Mackie Majra (Group Leader of Zoroastrian Bharat Guides Company):

Times have changed. Parents have started educating their children in every field of life – for sports, social service, guiding and scouting activities that have helped children to consolidate their role as professionals when they grow up into young, responsible adults. Women, irrespective of their profession, are not only empowered in their own lives, but have enriched the lives of others into being good citizens and better humans. In my 24 years of service as the group leader of the only Zoroastrian Guiding group, I have seen girls put in endless efforts not just not in academics but also in other self-liberating undertakings like camping, elocution, cooking, drawing, needlework, etc. which to me are values that make a promising woman!


Kashmira Balsara (Principal, Bengallee Girls’ High School):

I am very happy to celebrate the International Women’s Day this year with you all through The Parsi Times. Today, while many women are still living in pathetic conditions in different parts of the world, you and I are privileged to be living in a gender-equal, modern society in this great country. From this vantage point, we should understand that a wise woman has the power to transform the world around her. As a principal of an esteemed educational institute, I resolve to do what I can to equip, empower and embolden all my students to use their wisdom and educated them to change not only their lives but also of those around her. Happy Women’s Day!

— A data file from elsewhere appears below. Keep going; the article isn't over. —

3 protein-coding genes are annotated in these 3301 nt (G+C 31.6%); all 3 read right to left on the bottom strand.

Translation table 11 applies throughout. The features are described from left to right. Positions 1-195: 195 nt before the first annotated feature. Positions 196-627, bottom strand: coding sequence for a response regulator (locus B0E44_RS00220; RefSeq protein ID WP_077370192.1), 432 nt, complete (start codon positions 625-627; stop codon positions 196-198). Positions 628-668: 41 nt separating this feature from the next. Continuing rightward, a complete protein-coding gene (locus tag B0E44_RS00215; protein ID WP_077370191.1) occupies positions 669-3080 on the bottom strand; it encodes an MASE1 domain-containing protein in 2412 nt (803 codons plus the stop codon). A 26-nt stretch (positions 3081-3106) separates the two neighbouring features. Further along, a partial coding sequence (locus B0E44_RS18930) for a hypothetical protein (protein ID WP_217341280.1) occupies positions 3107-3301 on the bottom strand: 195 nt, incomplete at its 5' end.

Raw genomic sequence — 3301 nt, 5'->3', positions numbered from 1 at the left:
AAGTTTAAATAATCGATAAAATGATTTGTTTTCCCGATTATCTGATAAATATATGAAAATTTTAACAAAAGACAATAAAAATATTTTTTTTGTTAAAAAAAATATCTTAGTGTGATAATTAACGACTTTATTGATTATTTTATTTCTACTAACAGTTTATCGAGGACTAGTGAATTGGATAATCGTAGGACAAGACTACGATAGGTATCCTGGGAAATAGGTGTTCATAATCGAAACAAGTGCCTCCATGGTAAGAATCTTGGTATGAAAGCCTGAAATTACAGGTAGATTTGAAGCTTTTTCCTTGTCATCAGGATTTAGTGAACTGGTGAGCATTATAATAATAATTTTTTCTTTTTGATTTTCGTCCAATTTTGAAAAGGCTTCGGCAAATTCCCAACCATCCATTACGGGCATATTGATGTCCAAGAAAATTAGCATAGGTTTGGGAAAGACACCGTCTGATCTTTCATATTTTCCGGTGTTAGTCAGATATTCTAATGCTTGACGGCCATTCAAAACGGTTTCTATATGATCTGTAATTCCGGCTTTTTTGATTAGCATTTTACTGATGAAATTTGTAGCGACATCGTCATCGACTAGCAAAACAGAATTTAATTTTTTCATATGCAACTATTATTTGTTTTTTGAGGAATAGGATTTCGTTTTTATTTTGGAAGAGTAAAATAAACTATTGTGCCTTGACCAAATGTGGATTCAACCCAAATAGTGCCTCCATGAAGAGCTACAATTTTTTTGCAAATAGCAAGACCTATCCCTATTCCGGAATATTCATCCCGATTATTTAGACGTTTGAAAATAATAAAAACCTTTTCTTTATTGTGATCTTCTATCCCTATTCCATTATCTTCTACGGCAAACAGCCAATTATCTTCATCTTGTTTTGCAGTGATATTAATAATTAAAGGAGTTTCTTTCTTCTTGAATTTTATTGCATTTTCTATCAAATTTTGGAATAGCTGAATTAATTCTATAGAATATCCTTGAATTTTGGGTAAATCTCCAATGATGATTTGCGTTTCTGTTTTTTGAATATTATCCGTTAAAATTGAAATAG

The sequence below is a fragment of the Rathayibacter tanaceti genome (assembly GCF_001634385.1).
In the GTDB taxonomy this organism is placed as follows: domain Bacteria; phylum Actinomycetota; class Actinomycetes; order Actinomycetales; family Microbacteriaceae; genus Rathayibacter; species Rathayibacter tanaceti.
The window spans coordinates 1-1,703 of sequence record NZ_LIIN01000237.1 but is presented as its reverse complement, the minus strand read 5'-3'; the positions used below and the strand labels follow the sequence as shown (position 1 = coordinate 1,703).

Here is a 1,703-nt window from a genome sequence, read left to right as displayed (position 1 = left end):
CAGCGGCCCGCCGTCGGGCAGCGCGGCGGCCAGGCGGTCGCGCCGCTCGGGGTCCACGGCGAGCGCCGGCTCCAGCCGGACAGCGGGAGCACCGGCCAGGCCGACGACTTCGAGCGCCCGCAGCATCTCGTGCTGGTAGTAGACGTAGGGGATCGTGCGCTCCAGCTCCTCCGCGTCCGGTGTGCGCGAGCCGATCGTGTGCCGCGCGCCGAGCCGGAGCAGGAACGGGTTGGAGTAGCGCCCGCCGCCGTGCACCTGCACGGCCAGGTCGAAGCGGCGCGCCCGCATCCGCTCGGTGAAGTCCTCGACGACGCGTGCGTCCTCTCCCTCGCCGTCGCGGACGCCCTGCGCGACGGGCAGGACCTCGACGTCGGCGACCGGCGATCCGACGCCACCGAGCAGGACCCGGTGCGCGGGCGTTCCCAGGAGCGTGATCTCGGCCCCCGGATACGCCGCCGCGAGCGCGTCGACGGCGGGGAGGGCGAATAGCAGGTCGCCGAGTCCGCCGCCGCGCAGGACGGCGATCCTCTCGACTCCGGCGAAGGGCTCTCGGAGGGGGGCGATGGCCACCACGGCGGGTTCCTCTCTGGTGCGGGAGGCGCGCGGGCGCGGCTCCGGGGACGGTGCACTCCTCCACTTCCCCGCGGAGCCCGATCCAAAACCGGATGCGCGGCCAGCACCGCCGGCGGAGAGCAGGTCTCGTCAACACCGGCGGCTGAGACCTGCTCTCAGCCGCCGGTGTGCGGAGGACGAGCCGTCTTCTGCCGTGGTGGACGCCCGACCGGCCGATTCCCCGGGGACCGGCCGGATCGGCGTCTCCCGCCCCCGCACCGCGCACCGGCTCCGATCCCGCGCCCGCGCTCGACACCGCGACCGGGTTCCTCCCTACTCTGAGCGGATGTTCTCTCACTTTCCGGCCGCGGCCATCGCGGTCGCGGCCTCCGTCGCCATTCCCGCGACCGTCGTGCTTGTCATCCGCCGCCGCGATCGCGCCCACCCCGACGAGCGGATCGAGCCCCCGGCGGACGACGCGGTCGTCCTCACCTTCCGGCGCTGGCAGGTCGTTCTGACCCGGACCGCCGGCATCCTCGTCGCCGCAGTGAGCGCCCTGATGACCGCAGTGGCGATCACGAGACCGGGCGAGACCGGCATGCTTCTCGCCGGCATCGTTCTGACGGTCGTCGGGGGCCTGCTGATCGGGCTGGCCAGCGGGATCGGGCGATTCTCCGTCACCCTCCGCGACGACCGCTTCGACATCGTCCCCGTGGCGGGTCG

Lanavaz Cooper (Head of popular Coaching Class, ‘La Tutorials’):

There is no greater achievement than living with a sense of absolute independence; there is no greater facilitator than education to empower you with just that; and there is no greater satisfaction than knowing that you have played a vital role in educating young minds to realize their true potential and empowered them to become independent and successful, not just as students, but as young adults. More than ever, the woman of today has become a symbol of equality and independence, and it is my undertaking as a woman, and moreso as an educator for over 25 years, to equip my students with more than just great academic scores because true education is not about just preparing for good grades in exams or well-paying jobs, it is the ability to grow into a better and richer human being through learning. And I’m gratified that my students deliver on that! I wish all PT readers a Very Happy International Woman’s Day!